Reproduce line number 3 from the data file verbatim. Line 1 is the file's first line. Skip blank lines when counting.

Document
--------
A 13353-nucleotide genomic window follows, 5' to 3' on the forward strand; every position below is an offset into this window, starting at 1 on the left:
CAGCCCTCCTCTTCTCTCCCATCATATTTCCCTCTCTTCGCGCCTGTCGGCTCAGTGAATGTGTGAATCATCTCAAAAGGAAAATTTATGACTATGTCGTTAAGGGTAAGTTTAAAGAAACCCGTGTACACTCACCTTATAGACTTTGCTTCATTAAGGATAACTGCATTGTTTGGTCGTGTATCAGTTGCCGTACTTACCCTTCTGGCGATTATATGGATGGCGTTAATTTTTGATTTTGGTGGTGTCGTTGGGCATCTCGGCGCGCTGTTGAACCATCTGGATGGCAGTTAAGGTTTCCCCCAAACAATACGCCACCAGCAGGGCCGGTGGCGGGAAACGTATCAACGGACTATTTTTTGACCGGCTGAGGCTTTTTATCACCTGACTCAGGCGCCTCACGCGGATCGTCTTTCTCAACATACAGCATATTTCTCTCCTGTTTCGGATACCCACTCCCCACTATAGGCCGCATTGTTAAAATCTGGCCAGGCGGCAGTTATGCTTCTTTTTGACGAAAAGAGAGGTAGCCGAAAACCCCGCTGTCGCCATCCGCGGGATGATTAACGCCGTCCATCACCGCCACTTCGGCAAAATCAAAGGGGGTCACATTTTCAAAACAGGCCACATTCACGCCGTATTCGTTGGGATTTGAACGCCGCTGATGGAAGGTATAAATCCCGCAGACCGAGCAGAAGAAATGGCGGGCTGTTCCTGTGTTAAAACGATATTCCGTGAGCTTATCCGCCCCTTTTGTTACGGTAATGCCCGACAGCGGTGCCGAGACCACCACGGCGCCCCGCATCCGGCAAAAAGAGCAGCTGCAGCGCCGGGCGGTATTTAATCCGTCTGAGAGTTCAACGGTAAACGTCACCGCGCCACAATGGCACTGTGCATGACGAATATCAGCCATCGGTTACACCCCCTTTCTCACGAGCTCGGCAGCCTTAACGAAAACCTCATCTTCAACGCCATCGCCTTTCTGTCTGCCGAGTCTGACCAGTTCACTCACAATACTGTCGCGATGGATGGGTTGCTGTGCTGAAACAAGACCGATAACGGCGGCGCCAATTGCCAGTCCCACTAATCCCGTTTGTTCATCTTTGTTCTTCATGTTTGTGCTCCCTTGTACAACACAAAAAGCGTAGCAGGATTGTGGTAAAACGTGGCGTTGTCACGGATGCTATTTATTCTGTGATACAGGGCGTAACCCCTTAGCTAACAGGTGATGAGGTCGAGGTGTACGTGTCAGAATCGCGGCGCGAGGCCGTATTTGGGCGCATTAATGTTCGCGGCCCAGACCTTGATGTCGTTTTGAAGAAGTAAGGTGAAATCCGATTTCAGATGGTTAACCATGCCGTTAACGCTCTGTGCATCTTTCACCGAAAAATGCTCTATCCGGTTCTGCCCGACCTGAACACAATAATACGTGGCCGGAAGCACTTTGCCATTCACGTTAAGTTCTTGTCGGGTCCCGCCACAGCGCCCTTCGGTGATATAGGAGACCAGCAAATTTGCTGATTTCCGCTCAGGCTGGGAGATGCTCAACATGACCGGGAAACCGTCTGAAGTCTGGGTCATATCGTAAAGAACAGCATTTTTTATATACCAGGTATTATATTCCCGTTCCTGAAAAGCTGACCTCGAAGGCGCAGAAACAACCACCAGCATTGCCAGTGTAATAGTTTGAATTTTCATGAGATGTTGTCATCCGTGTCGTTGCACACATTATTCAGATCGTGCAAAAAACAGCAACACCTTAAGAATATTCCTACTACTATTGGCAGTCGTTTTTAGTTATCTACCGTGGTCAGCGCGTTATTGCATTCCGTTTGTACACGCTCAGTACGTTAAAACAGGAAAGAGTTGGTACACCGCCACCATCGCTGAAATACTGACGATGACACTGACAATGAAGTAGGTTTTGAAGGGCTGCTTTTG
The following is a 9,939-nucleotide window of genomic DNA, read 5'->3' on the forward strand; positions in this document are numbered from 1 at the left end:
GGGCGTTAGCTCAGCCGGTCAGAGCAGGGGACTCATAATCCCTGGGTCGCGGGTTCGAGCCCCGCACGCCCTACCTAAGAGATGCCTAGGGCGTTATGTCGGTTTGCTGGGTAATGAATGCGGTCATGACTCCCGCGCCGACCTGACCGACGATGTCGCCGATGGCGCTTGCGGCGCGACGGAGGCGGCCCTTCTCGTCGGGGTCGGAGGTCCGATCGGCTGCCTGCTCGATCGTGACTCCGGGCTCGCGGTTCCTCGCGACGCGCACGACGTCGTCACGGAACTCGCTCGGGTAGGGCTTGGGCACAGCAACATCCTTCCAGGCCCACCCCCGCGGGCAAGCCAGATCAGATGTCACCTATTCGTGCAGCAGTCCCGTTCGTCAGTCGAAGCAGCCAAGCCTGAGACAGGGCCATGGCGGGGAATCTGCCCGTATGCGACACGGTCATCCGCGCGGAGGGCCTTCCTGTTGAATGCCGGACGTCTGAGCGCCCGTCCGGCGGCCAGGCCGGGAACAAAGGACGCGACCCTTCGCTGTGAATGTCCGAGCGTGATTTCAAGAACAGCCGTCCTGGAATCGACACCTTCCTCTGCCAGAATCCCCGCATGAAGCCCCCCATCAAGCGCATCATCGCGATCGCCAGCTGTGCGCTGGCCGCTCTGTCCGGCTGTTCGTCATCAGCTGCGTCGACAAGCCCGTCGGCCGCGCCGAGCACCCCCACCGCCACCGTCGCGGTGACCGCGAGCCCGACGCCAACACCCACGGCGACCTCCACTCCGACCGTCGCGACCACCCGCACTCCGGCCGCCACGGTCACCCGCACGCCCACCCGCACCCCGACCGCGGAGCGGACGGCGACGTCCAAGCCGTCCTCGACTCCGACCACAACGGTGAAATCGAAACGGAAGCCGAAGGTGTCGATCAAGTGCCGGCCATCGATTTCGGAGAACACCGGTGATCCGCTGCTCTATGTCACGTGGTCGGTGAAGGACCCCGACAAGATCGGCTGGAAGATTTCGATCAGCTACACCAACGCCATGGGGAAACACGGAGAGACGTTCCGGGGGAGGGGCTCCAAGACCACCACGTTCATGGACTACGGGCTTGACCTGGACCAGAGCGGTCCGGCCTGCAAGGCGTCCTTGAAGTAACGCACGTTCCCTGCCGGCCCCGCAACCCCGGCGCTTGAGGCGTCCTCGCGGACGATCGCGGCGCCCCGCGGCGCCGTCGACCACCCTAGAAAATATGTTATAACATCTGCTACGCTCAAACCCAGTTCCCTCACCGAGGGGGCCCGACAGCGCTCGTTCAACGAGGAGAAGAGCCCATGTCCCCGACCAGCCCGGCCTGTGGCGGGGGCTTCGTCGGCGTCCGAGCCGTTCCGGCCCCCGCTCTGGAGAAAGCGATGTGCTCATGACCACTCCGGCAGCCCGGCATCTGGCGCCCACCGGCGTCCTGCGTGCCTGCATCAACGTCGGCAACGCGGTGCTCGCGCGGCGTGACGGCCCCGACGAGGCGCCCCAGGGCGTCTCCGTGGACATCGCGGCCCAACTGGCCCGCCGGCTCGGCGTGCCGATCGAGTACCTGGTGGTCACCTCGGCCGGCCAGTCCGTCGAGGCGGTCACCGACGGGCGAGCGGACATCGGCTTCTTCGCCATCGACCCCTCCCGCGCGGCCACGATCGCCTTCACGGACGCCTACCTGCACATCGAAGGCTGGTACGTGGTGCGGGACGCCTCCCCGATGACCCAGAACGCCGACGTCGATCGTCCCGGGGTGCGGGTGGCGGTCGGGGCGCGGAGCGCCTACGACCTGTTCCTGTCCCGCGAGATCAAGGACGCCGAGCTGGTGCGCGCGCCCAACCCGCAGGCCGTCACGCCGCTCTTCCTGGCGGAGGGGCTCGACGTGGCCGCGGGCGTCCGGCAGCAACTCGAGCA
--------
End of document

The following is a 9,939-nucleotide window of genomic DNA, read 5'->3' on the forward strand; positions in this document are numbered from 1 at the left end: